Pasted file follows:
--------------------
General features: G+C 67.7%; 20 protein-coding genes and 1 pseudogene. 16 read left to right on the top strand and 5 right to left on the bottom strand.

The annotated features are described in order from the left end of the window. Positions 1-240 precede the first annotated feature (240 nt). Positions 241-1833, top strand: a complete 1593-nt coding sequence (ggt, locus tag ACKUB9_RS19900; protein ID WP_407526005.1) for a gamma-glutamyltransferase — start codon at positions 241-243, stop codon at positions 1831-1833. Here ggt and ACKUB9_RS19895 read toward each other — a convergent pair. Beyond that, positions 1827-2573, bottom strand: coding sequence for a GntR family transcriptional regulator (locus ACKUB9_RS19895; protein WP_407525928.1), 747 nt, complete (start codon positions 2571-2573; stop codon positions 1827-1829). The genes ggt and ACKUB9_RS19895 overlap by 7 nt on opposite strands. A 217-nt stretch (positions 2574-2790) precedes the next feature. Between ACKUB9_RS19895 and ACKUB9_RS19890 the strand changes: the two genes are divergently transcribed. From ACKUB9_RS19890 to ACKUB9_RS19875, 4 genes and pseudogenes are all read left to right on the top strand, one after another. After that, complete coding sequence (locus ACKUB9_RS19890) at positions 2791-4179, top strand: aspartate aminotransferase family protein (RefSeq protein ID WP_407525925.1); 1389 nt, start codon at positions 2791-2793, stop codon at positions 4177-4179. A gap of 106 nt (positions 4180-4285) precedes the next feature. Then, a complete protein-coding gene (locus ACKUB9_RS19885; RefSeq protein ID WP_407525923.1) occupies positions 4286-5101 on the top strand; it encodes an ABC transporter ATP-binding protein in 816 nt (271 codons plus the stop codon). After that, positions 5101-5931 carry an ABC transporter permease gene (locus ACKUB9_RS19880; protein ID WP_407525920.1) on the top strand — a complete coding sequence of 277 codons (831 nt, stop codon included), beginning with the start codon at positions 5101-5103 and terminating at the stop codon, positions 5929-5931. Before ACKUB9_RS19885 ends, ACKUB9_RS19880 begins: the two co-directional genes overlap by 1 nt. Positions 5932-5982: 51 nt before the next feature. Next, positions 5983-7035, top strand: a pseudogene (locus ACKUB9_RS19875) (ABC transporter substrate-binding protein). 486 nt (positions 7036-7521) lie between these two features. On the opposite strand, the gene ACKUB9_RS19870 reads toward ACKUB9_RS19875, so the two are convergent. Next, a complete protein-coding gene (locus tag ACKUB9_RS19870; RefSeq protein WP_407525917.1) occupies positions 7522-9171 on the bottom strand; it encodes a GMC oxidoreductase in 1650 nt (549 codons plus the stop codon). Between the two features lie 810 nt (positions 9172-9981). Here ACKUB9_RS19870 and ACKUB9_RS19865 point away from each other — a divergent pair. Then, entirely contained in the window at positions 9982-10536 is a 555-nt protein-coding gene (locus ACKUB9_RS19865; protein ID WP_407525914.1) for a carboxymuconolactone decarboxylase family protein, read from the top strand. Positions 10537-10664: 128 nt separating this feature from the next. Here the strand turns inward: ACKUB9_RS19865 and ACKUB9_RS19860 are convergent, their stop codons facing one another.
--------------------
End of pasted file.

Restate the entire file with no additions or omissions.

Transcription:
General features: G+C 67.7%; 20 protein-coding genes and 1 pseudogene. 16 read left to right on the top strand and 5 right to left on the bottom strand.

The annotated features are described in order from the left end of the window. Positions 1-240 precede the first annotated feature (240 nt). Positions 241-1833, top strand: a complete 1593-nt coding sequence (ggt, locus tag ACKUB9_RS19900; protein ID WP_407526005.1) for a gamma-glutamyltransferase — start codon at positions 241-243, stop codon at positions 1831-1833. Here ggt and ACKUB9_RS19895 read toward each other — a convergent pair. Beyond that, positions 1827-2573, bottom strand: coding sequence for a GntR family transcriptional regulator (locus ACKUB9_RS19895; protein WP_407525928.1), 747 nt, complete (start codon positions 2571-2573; stop codon positions 1827-1829). The genes ggt and ACKUB9_RS19895 overlap by 7 nt on opposite strands. A 217-nt stretch (positions 2574-2790) precedes the next feature. Between ACKUB9_RS19895 and ACKUB9_RS19890 the strand changes: the two genes are divergently transcribed. From ACKUB9_RS19890 to ACKUB9_RS19875, 4 genes and pseudogenes are all read left to right on the top strand, one after another. After that, complete coding sequence (locus ACKUB9_RS19890) at positions 2791-4179, top strand: aspartate aminotransferase family protein (RefSeq protein ID WP_407525925.1); 1389 nt, start codon at positions 2791-2793, stop codon at positions 4177-4179. A gap of 106 nt (positions 4180-4285) precedes the next feature. Then, a complete protein-coding gene (locus ACKUB9_RS19885; RefSeq protein ID WP_407525923.1) occupies positions 4286-5101 on the top strand; it encodes an ABC transporter ATP-binding protein in 816 nt (271 codons plus the stop codon). After that, positions 5101-5931 carry an ABC transporter permease gene (locus ACKUB9_RS19880; protein ID WP_407525920.1) on the top strand — a complete coding sequence of 277 codons (831 nt, stop codon included), beginning with the start codon at positions 5101-5103 and terminating at the stop codon, positions 5929-5931. Before ACKUB9_RS19885 ends, ACKUB9_RS19880 begins: the two co-directional genes overlap by 1 nt. Positions 5932-5982: 51 nt before the next feature. Next, positions 5983-7035, top strand: a pseudogene (locus ACKUB9_RS19875) (ABC transporter substrate-binding protein). 486 nt (positions 7036-7521) lie between these two features. On the opposite strand, the gene ACKUB9_RS19870 reads toward ACKUB9_RS19875, so the two are convergent. Next, a complete protein-coding gene (locus tag ACKUB9_RS19870; RefSeq protein WP_407525917.1) occupies positions 7522-9171 on the bottom strand; it encodes a GMC oxidoreductase in 1650 nt (549 codons plus the stop codon). Between the two features lie 810 nt (positions 9172-9981). Here ACKUB9_RS19870 and ACKUB9_RS19865 point away from each other — a divergent pair. Then, entirely contained in the window at positions 9982-10536 is a 555-nt protein-coding gene (locus ACKUB9_RS19865; protein ID WP_407525914.1) for a carboxymuconolactone decarboxylase family protein, read from the top strand. Positions 10537-10664: 128 nt separating this feature from the next. Here the strand turns inward: ACKUB9_RS19865 and ACKUB9_RS19860 are convergent, their stop codons facing one another.